In a year defined by extreme challenges (a global pandemic) and newly relevant terminology (quarantine, bubble, etc.), it’s fitting that the retail industry has adapted so quickly and effectively to new challenges (consumers’ accelerated adoption of e-commerce and multichannel purchasing) while contributing some new phrases of its own (curbside pickup).
Retailers will need to stay on their toes, however, as looming tax compliance changes drive the need for ongoing process and technology adaptations.
A Record-Breaking Year for Cyber Monday
The industry’s agility was on vivid display during its busiest stretch of the year late last month. Cyber Monday’s online sales volume (at least $10.8 billion, a more than 15% increase over 2019) reached an all-time record, according to figures from Adobe Analytics and the National Retail Federation (NRF). Almost as notable was the fact that online sales transacted on Black Friday 2020 (an estimated $9 billion according to Adobe Analytics) soared by more than 20% compared to 2019 levels, making it the third largest online-sales day in history.
“For several years, we’ve been talking about the dynamic nature of the retail industry and the speed of change necessary to meet the consumer demand,” NRF President and CEO Matthew Shay noted in a statement. “This year’s research clearly shows that the investments made by retailers are paying off in a big way.” The NRF also reports that “retailers’ investments in technology continued to pay off with consumers seamlessly shopping on all platforms throughout the weekend.”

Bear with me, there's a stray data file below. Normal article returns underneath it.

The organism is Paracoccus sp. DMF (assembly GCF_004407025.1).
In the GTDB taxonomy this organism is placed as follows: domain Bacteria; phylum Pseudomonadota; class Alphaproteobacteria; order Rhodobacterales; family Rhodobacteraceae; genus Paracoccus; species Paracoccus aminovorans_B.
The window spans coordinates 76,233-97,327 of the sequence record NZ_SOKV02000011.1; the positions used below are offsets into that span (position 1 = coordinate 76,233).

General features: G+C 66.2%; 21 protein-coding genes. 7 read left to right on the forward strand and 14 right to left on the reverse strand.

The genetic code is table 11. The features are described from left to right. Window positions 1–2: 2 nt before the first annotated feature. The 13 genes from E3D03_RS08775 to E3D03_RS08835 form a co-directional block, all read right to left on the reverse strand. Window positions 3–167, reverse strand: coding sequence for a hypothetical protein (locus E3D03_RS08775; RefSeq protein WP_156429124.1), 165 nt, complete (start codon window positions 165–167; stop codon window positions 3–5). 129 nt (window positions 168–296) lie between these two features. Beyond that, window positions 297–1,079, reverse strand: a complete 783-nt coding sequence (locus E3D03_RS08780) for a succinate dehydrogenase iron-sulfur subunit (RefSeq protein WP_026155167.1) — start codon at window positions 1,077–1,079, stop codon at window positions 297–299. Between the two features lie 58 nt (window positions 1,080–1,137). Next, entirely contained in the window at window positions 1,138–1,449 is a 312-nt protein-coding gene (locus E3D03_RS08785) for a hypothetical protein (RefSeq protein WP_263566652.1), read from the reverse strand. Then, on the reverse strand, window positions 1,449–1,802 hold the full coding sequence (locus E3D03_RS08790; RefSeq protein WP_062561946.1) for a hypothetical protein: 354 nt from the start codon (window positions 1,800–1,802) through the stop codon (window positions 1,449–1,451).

The Importance of Optimizing Tax Compliance Processes for E-Commerce
That multichannel activity combined with multiplying sales tax rates and rules changes make it crucial for retailers to keep their tax compliance processes and supporting technology as adaptive and responsive as possible. (And keep in mind that new sales tax rules and rate changes affect all transactions, including in-store, e-commerce and those conducted through online marketplaces.)
Retail tax teams and their IT colleagues should recognize that advanced tax automation helps ensure that the right forms are automatically completed, tax is calculated using the most up-to-date rates and product tax codes for each jurisdiction and tax is validated for each ship-to address. These tax engines should integrate with enterprise resource planning (ERP) and point of sale (POS) systems to make tax calculations an accurate and seamless part of each transaction, while rifling through vast troves of data to 1) identify when economic nexus thresholds are met (to meet Wayfair tax compliance requirements); and 2) defend against audits when necessary.
Making sales tax determination, calculations and submissions as accurate and automated as possible will give retailers more time to respond to changing consumer behaviors while addressing unexpected challenges and adding innovative new terms to the lexicon.
Please remember that the Tax Matters provides information for educational purposes, not specific tax or legal advice. Always consult a qualified tax or legal advisor before taking any action based on this information. The views and opinions expressed in Tax Matters are those of the authors and do not necessarily reflect the official policy, position, or opinion of Vertex Inc.